Rafa Nadal Madrid Open

Madrid Open: Top 5 most memorable matches

Ahead of the tournament’s 20th Anniversary, join Tennishead as we look at some of the most gripping and extraordinary matches from the Madrid Open, including the 2005 blockbuster final which features a certain 19 year old Spaniard.¬†

5. Serena Williams vs Victoria Azarenka 

Serena Williams came into the 2015 Madrid Open in red hot form. She had won the first Grand Slam of the year in Australia and was undefeated in 2015 heading into the first tournament of the clay court season. She continued her unbeaten run with first and second round straight set victories against compatriots Madison Brengle and Sloane Stephens.

However in the last 16 she faced a sterner test in two-time Australian Open Champion, Victoria Azarenka. The first set was a tightly contested affair which lead to a tie-break. Despite the Belarusian storming into a 5-1 lead, Williams rattled off six consecutive points to win the tie break and take the first set. The former World number one then clinched the second set 6-3.

The deciding set went back and forth, until Azarenka got the decisive break and found herself serving for the match at 6-5 and 40-0. However, a Serena Williams winner combined with a backhand into the net and three back to back double faults by Azarenka, meant that she lost the game and they went into a match deciding tie-break.

Williams prevailed winning 7-6(5), 3-6, 7-6(1) rattling off five points in a row to secure her passage into the quarter-finals.



4. Roger Federer vs Feliciano Lopez 

The two veterans of the game faced off in the second round of the Madrid Open back in 2011 producing a classic. Lopez, who has never beaten Roger Federer in the 13 times they have played each other, arguably came the closest in his career to upsetting the Swiss legend, taking the 20 time Grand Slam Champion to three tie-breaks.

The Spaniard, who had seen off Milos Raonic in his opener, narrowly lost the first set tie-break 5-7 but then took control in the second set tie-break winning 7-1.

Again, he took the 8-time Wimbledon Champion to a third-set tiebreak, where he missed a smash that would have given him four match points. However, Federer responded and ended up inflicting a 7-6(13), 6-7(1), 7-6(7) defeat after two hours and 56 minutes.



3. Maria Sharapova vs Simona Halep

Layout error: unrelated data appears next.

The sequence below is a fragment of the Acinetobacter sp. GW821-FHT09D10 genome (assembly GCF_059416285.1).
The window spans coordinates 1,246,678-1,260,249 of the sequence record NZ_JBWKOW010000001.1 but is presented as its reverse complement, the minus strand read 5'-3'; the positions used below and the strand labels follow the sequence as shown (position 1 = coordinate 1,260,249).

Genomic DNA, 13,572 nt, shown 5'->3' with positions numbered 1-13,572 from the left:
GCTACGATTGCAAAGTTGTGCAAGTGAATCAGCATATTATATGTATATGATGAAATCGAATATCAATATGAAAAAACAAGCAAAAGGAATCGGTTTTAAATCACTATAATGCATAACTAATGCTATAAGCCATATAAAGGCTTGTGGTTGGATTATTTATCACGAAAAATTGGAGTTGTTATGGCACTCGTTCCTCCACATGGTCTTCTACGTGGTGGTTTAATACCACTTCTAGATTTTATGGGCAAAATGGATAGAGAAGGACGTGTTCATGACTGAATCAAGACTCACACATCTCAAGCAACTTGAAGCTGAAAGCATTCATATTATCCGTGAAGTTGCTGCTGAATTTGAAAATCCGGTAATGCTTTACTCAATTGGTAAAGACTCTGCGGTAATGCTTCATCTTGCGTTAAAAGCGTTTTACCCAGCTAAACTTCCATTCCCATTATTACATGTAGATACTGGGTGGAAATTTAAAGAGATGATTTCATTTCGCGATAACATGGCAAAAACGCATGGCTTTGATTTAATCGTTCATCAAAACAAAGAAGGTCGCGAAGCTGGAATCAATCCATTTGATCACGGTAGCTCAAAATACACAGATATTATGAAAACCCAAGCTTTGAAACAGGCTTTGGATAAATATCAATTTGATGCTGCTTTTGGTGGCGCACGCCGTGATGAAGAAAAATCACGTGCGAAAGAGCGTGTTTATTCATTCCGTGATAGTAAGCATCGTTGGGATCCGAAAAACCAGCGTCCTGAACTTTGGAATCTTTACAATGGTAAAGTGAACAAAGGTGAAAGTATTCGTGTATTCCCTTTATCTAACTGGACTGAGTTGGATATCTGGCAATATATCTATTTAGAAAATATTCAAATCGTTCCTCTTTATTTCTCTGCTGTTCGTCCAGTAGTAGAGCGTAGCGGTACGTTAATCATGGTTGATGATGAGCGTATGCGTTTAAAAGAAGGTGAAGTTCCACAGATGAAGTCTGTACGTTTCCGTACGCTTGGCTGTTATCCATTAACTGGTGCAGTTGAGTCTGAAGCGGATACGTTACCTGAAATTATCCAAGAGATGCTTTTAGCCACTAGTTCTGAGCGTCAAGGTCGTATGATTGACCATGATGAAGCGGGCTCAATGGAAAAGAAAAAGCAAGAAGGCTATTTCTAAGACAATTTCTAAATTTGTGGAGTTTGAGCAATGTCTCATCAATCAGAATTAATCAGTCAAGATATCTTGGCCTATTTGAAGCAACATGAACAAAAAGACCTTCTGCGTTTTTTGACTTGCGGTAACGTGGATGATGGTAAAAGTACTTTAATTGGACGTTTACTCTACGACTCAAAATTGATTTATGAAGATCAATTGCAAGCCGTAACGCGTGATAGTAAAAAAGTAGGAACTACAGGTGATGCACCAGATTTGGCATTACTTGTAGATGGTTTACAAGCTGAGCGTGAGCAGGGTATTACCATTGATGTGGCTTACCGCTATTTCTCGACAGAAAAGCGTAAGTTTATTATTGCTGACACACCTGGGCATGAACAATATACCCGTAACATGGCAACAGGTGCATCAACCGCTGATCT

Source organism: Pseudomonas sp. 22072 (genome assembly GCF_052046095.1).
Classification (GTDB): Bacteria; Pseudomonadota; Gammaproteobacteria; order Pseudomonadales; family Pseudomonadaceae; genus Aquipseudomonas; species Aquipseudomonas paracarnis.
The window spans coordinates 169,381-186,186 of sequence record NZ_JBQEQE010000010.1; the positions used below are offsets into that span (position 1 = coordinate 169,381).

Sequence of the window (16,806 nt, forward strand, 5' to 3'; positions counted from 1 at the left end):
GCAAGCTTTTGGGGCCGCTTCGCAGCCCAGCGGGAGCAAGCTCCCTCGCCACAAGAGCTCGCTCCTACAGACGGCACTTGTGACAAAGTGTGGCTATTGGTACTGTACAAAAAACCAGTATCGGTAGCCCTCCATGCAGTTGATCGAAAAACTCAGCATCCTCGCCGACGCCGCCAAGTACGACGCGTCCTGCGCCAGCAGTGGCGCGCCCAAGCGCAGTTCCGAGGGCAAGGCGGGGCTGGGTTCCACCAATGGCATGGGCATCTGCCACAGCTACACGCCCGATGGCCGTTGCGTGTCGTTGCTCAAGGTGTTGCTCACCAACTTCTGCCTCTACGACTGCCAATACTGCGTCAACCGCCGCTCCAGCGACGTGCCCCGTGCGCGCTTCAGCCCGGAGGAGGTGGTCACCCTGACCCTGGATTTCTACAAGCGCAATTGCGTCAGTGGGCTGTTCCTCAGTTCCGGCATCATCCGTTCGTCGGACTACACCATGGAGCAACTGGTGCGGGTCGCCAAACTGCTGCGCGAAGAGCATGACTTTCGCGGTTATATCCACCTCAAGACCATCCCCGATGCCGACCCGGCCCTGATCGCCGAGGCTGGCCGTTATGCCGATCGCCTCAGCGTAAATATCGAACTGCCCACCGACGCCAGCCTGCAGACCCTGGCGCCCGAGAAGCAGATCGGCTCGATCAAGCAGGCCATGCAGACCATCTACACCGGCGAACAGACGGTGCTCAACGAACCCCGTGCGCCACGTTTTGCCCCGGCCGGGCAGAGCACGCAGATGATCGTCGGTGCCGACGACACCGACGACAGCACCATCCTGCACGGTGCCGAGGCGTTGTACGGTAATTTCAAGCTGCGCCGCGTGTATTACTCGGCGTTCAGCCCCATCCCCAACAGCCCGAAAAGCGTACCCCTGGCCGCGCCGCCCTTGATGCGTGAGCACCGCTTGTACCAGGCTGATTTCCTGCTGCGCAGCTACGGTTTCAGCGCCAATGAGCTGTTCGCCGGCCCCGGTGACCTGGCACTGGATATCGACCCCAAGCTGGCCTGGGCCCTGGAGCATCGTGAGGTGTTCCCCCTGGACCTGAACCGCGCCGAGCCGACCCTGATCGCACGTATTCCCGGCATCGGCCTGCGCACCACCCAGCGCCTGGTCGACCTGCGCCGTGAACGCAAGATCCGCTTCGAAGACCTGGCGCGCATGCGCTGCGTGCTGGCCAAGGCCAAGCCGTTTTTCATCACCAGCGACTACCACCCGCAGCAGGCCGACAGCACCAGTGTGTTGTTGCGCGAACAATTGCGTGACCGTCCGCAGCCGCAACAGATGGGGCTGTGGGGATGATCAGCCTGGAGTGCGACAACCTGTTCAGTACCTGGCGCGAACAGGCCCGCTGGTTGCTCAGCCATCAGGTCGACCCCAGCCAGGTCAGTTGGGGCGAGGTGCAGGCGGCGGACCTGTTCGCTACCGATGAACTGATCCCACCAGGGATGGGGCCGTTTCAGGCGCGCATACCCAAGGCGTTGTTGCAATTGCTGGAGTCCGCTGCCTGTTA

In 2014, Sharapova went one step further than she did in the 2013 Madrid Open, by lifting the trophy after a final victory over Romania’s Simona Halep.

The Russian was blown away in the first set 6-1 by the fourth seed Halep. However, the five time Grand Slam champion reasserted her dominance and clinched the title, winning 1-6, 6-2, 6-3 in the Manolo Santana Stadium. The WTA title win was Sharapova’s 31st out of 35 title wins in her career and was her third straight victory against a Top 5 opponent.

Interestingly, only three weeks later, the two met again in the final of the 2014 French Open producing the same result. Sharapova beat first time Major finalist Halep in three sets to claim her second French Open title and final ever Grand Slam title.



2. Rafael Nadal vs Ivan Ljubicic 

The 2005 final between Nadal and Ljubicic is widely considered to be the best final in the history of the tournament. On the indoor courts of the old venue in Casa de Campo, the Spaniard, who was exhausted and even broke his foot during the game, lost the first two sets to the Croatian, 3-6, 2-6.

Just when it looked like he was set to miss out on his first title at the ATP Masters 1000 event, he managed to turn the match on its head through a now well established display of grit and determination to the home crowd’s amazement.

He made the decisive break in the fourth game of the third set to start an unlikely comeback. After claiming the fourth set 6-4, the championship match went into a deciding fifth set. Both players broke each other once, with an eventual tie-break having to separate the two players. Nadal dominated the tie-break winning 7-3. In a mammoth three hours and 53 minutes, Nadal had claimed his eleventh title of 2005 and his first ever Madrid Open title.



1. Nadal vs Djokovic

The first edition on the Caja M√°gica clay, in 2009, produced what was at the time the longest match in the history of the ATP Masters 1000s. It was played by Rafael Nadal and Novak Djokovic in the semi-finals where, after four hours and three minutes, the Spaniard defeated the Serb 3-6, 7-6(5), 7-6(9).

Nadal, again recorded an impressive comeback win in Madrid as he faced three match points in the deciding set tie-break, including one 20 shot match point which the Spaniard saved with a huge forehand down the line. At the second time of asking, Nadal took his chance and sealed his passage to his fourth consecutive final, after Monte Carlo, Barcelona and Rome, extending his 2009 record on clay to 17-0.


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